Last edited 1 year ago by Lindsay S
bill hughes
bill hughes
1 year ago

Future generations will gasp when they discover our solution to childrens mental illness was to tell them to change sex!

David Bell
David Bell
1 year ago

Is there a husband or male partner to help in this?

Aphrodite Rises
Aphrodite Rises
1 year ago
Reply to  David Bell

It’s a good point. I do think feminism has devalued the traditional female roles, those related to biology, and recreated the idea of woman in the image of man whilst insisting men should become more feminine (In the eighties, men were told they should get in touch with their feminine side.). Maybe the rise in the transgender population is the consequence.

R Wright
R Wright
1 year ago
Reply to  David Bell

One can assume the answer. When i was addicted to the web in my teens my dad hid my PC from me for three months until I’d recovered.

Last edited 1 year ago by R Wright
Josie Bowen
Josie Bowen
1 year ago
Reply to  R Wright

I respect your dad!

Tom Watson
Tom Watson
1 year ago
Reply to  David Bell

‘To answer your question with another question…’

I read this earlier, wondered that and came back to see if anyone else had had the same thought. “We asked our daughter gently what was troubling her” implies the father’s in the picture, but to what extent is unclear given other bits like “a senior teacher rang me at work”/”they had me in for a meeting, two against one”/”I think I have made it clear that I love her”. Every unhappy family is unhappy in its own way, as the man said.

Last edited 1 year ago by Tom Watson
Possum Magic
Possum Magic
1 year ago

This is, with just minor tweeks, the exact story of my own experience with our erstwhile daughter. My anger is that, just as young people are co-opted into mass movements (Think communism, extremist Islamic groups, extreme right-wing Christian groups etc), so my daughter has been a victim and due to her wonderful neuro diversity is suffering the consequence. Sadly she has saved up enough money to have “top surgery“. An elective double mastectomy by another name. At 22 she is still struggling with so many things that many of us managed to get through by the age of 18 or 19.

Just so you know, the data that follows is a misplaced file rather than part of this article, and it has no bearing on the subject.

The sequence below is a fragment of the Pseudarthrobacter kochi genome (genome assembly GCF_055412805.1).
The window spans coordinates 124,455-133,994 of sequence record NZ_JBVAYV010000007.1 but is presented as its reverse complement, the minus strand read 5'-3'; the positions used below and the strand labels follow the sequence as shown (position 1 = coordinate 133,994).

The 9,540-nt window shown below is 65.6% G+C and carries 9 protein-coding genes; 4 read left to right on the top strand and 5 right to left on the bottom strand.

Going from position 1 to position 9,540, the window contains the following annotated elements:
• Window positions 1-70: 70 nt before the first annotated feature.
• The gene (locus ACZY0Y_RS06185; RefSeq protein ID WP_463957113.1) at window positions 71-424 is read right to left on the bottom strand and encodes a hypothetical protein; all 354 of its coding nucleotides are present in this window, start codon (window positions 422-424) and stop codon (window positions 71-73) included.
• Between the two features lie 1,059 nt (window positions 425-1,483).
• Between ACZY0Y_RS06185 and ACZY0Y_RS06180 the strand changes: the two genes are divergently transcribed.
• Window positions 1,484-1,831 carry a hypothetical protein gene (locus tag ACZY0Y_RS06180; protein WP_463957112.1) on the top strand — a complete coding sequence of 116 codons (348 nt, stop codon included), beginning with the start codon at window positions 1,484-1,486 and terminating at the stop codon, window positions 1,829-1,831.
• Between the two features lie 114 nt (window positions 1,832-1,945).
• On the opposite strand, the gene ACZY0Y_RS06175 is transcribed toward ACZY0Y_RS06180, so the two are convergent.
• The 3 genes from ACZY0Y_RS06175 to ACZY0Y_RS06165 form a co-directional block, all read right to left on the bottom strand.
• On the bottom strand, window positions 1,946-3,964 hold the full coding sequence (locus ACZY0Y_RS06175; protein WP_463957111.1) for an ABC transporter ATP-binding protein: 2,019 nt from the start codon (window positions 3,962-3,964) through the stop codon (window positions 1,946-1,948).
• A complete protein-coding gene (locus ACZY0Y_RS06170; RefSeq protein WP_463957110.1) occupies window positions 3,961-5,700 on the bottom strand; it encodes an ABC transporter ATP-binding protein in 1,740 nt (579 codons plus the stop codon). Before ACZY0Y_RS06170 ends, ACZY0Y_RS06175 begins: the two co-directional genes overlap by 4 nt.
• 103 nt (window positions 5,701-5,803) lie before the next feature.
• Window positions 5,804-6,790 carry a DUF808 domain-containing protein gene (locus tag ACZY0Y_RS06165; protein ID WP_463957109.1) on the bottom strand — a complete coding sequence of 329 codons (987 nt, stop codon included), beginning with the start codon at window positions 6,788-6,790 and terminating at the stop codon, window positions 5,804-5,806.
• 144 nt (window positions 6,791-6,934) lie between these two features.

Thank you for your essay and story on the subject. It has inspired me to join in the debate and pushback at the industry that is damaging our children.

For the record I am happily male and always have been.

Ian Stewart
Ian Stewart
1 year ago
Reply to  Possum Magic

You need to try and make sure she understands the lifelong consequences of her actions.

Debbie Ashton
Debbie Ashton
1 year ago

My daughter is 12 and at the age of 10 declared they were “trans” on a school Teams chat during lockdown. Since then I have been battling with school to listen to my concerns but I am always considered to be the one in the wrong. I love my child dearly, but even though I have nurtured them and have a deep understanding of them, my point of view or common sense thinking isn’t thought relevant!!!! My daughter has now been diagnosed with anorexia which gives me the same feelings as the cutting behaviour. We have to be so careful of what we say and how we manage their fragile mental health we can’t challenge their “trans” view point as just keeping them out of hospital and healthy is our 1st concern. I would love to be able to get in touch with Jo (author) or any other parent that is going through this truly frustrating senerio. People are too scared to discuss matters logically for fear of being labelled “anti” anything.